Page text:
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Senate Republicans Bicker With DOJ Over Wisconsin’s Missing And Murdered Black Women Task Force

Duey Stroebel, R-Saukville, who chairs the Senate Committee on Government Operations, blocked a hearing for the task force in March.

Republican state senators and the state’s Department of Justice stand in disagreement over a legislative proposal aimed at establishing a task force to investigate the issue of missing and murdered Black women in Wisconsin.

Spearheaded by Rep. Shelia Stubbs, D-Madison, the bill achieved a rare feat in February after garnering robust bipartisan support in the Assembly. According to The Cap Times, it also unanimously cleared the Senate Committee on Mental Health, Substance Abuse Prevention, Children and Families. However, the proposal’s momentum stalled as it was never brought to the Senate floor for a vote, drawing ire from Democrats who attempted to push it forward during a recent session where Republicans sought to override a series of gubernatorial vetoes.

Senate Republicans who impeded the bill’s progress have called upon Wisconsin Attorney General Josh Kaul to create the task force himself. Sen. Duey Stroebel, R-Saukville, who chairs the Senate Committee on Government Operations, wrote Kaul, citing his previous establishment of a cohort probing cases of missing and murdered Indigenous women. “Notwithstanding the laudable motives of the (bill’s) authors, it was my determination that the creation of a DOJ task force does not require legislation,” the May 16 letter stated. “I reached this conclusion, in part, as a result of the precedent set through your unilateral establishment in 2020.”

“What I think we’ve seen from Stroebel…is an effort to deflect responsibility from their failure to take this bill up and to take legislative action,” Kaul said.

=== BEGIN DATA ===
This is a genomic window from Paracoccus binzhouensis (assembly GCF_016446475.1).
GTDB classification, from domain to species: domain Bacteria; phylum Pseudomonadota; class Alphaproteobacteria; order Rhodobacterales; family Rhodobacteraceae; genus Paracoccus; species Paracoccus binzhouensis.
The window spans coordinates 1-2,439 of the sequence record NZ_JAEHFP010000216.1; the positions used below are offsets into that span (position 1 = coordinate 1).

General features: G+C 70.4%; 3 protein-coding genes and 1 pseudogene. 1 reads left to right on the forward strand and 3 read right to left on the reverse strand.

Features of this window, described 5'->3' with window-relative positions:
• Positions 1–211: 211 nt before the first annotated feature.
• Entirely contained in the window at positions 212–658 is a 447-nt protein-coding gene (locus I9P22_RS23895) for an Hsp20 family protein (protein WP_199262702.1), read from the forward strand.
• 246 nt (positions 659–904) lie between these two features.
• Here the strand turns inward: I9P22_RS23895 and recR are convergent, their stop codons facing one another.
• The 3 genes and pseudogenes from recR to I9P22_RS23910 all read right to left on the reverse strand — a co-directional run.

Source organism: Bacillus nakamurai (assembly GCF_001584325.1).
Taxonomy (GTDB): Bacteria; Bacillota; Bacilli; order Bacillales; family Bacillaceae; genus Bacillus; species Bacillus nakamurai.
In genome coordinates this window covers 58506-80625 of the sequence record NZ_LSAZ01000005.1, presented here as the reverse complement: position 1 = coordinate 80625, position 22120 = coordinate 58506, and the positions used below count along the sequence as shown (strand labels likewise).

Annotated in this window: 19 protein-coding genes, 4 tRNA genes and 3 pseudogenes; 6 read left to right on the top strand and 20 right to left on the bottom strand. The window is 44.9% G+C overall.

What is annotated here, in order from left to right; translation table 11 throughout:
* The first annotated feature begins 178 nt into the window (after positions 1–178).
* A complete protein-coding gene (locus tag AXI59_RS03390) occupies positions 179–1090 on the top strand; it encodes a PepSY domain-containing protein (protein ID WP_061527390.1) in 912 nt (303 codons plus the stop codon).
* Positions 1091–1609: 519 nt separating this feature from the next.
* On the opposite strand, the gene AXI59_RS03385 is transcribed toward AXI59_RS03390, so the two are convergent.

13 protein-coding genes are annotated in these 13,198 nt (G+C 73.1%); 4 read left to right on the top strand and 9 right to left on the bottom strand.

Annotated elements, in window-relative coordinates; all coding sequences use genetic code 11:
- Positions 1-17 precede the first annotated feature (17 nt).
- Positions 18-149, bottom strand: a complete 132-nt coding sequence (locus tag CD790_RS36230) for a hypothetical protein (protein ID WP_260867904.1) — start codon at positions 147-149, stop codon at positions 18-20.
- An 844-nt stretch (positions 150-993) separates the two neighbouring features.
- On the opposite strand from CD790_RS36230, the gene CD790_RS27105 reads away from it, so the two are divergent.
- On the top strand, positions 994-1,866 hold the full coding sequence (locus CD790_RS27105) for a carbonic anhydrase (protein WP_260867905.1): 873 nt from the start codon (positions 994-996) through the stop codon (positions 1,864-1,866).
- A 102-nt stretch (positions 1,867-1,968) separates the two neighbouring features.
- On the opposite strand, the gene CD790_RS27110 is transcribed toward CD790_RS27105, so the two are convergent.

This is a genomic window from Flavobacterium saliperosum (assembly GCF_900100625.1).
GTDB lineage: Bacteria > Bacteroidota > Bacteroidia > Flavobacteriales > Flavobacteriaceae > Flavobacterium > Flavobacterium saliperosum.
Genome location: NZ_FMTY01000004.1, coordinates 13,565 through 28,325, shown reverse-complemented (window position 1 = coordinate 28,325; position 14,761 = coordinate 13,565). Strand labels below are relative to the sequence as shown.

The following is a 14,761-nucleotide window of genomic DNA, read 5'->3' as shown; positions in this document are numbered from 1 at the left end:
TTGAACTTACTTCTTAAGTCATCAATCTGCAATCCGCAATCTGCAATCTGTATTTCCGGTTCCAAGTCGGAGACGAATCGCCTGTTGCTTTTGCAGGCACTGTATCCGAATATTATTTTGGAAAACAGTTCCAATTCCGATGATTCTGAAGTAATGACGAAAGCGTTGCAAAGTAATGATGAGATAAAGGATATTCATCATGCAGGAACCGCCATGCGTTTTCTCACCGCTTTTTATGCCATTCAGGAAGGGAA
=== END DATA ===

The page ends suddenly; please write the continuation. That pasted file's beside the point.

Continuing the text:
The state’s top law enforcement official underscored the fundamental differences between the two task forces, highlighting distinct funding mechanisms and law enforcement strategies. Kaul elucidated that the Indigenous women’s task force drew upon federal Violence Against Women Act funding, which is currently unavailable, potentially delaying the creation of a task force focused on Black women. Moreover, Kaul emphasized the pivotal involvement of tribal governments and the Bureau of Indian Affairs in the Indigenous women’s task force, necessitating disparate processes for gathering and storing information.

Stroebel initially blocked a hearing for the bill in March, contending that all missing and murdered individuals should receive equal attention irrespective of race or gender. However, Kaul and others argue that Black women are impacted differently by this issue. The conversation regarding the task force remains open between Kaul, Stubbs, and other legislators.

The cost for the cohort has been estimated at $380,000 for one year’s operation.

Stroebel asserted that the creation of the task force lies in the hands of the Department of Justice.